Are Numbers Enough?

Driving in the Philippines has been branded as one of the worst in the world. It is here where the drivers do not really follow the traffic rules and commit acts such as beating the red light, not following a no U-turn sign, and a traffic that is often bumper-to-bumper. The latter one is very prominent in the Epifanio de los Santos Avenue (commonly known as EDSA) since especially when it is rush hour already, the whole stretched of EDSA would seem as if it were a parking lot. The  Metropolitan Manila Development Authority (MMDA) attempted to address this situation in Metro Manila through the use of Number Coding Scheme or formally known as Unified Vehicular Volume Reduction Program (UVVRP).

The Number Coding Scheme took effect in March 2003. It is not really a new program since some rules such as Private and Public Utility Vehicles are not allowed to roam the streets on weekdays from 7:00 a.m. to 7:00 p.m. and that there are window hours for private vehicles from 10:00 a.m. to 3:00 p.m. were re-implemented similar to some established MMDA rules before. Makati city and the municipality of San Juan preserved their implementation of practicing number coding without the window hours given to private vehicles. Exempted still from the UVVRP are the Provincial busses, shuttle busses, school busses and motorcycle nits. Aside from those, military vehicles, police patrol cars, medical practitioner for military relief or emergency purposes, ambulance, fire trucks, vehicles with diplomatic plates and vehicles with government plates or approved LTO stickers are included. UVVRP applies to plate ending in 1 and 2 on Mondays, 3 and 4 on Tuesdays, 5 and 6 on Wednesdays, 7 and 8 on Thursdays and 9 and 0 on Fridays as a general rule. On weekends and holidays, no number coding is observed.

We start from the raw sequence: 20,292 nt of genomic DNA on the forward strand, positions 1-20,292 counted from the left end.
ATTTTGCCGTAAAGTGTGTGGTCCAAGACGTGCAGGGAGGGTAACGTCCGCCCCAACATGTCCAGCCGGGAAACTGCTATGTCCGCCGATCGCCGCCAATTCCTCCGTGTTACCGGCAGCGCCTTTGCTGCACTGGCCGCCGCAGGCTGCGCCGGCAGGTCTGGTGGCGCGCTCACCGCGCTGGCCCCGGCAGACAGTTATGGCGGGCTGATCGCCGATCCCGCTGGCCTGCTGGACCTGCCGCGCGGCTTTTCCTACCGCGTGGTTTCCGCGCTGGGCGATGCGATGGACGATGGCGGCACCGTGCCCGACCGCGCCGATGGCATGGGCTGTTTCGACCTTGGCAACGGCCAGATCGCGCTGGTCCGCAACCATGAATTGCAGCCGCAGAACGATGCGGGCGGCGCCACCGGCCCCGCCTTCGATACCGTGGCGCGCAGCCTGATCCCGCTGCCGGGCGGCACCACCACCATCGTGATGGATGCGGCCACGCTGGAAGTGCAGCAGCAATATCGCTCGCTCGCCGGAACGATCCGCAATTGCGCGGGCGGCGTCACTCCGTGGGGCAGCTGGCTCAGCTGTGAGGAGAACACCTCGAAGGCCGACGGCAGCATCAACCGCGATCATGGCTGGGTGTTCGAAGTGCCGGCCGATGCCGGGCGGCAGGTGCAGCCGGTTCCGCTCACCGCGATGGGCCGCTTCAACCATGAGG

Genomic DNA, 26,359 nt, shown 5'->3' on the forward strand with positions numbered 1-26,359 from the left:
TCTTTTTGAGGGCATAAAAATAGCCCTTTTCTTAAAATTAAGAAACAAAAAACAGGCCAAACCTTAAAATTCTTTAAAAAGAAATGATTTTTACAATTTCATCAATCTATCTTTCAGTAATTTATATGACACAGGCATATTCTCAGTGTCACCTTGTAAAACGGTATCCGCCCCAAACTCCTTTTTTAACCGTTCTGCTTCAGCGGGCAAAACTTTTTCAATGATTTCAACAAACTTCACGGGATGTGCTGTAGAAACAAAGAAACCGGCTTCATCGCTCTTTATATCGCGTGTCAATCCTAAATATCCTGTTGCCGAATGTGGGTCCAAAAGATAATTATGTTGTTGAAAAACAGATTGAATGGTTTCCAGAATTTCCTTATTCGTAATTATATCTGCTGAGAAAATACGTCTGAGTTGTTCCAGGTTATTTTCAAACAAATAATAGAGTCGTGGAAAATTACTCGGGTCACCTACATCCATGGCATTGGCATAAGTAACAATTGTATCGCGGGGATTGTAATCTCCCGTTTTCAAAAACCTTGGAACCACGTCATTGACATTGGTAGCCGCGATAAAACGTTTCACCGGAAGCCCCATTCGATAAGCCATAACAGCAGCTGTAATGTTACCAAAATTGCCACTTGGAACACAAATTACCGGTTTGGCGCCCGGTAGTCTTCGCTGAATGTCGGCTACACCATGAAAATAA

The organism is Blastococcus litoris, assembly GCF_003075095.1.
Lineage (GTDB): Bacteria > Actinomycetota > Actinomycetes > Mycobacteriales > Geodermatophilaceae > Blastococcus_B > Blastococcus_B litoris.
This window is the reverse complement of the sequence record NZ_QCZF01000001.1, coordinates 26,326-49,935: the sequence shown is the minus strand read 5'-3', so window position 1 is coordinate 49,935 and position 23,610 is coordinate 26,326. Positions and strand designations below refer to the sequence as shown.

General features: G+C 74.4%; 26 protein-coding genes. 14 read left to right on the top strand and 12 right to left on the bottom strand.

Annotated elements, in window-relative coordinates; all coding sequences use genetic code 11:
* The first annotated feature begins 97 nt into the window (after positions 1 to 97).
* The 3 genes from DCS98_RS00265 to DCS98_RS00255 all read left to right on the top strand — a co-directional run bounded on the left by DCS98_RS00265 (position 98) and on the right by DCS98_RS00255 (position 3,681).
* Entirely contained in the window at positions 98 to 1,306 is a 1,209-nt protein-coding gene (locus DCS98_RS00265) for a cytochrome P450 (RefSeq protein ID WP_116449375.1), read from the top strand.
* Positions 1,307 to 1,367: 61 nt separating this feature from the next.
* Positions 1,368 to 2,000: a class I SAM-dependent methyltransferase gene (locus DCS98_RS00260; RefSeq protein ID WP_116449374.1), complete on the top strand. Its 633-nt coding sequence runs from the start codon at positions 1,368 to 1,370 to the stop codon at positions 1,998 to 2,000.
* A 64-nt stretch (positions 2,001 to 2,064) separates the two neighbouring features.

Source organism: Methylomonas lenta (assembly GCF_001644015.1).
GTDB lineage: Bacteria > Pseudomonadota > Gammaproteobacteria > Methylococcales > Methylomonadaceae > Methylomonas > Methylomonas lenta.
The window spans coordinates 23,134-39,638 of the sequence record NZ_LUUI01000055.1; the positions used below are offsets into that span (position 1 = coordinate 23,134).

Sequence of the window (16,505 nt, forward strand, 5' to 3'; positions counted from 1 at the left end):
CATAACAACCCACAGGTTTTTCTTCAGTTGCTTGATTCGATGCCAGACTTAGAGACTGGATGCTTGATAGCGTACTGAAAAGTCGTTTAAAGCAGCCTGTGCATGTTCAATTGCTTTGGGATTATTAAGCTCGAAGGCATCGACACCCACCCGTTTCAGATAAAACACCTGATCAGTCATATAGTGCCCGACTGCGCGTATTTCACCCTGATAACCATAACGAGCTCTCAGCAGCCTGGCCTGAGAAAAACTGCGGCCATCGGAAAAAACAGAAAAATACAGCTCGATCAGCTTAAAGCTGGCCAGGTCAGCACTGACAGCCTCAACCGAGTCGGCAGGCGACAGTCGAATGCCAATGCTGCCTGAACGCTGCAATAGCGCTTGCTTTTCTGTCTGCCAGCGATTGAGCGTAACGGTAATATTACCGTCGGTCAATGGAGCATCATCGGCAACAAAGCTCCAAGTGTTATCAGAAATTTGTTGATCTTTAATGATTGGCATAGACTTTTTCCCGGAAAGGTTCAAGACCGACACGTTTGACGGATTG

Other conditions held by the UVVRP (Metro Manila Directions, 2013) is that in Makati and Las Piñas city, no window hours are observed similar to the what Makati and the municipality of San Juan preservation of that rule stated above. In Pasic City, they added an additional 2 hours since instead of the general window hours of 10 a.m. to 3 p.m. they are observing 9 a.m. to 4 p.m. Marikina, Taguig, and Muntinlupa on the other hand does not follow any number coding scheme. In Pasay City, number coding is practiced except on some roads which are Ninoy Aquino Avenue, Domestic Road, Sales Road, MIA Road, Portions of Airport Road, Tramo and portions of Buendia. Also, EDSA, C5, Pres. Diosdado Macapagal Avenue, Roxas Blvd (Pasay), all other National, city, and Municipal Roads have window hours regardless of the city. There are times wherein the need arises, number coding may be lifted.

This scheme might seem good but I think it needs a lot of more efficient and effective revisions. Even though there is a penalty of 300 pesos minimum, people are more likely to subdue to corruption since I also do think that it is way more convenient to pay a bribe higher than 300 pesos (e.g. P500) than to waste your whole day going to the redemption center in Orense Street, Makati in order to claim there your confiscated driver’s license for you were issued a ticket by the traffic enforcer. More often than not, the traffic enforcers are also the ones encouraging it. When they found a person not following the coding scheme, they would be the ones who would initiate and highly encourage transacting a bribe instead. Officials in charge of this should have more effective values training provided by the government in order not to misuse their power.

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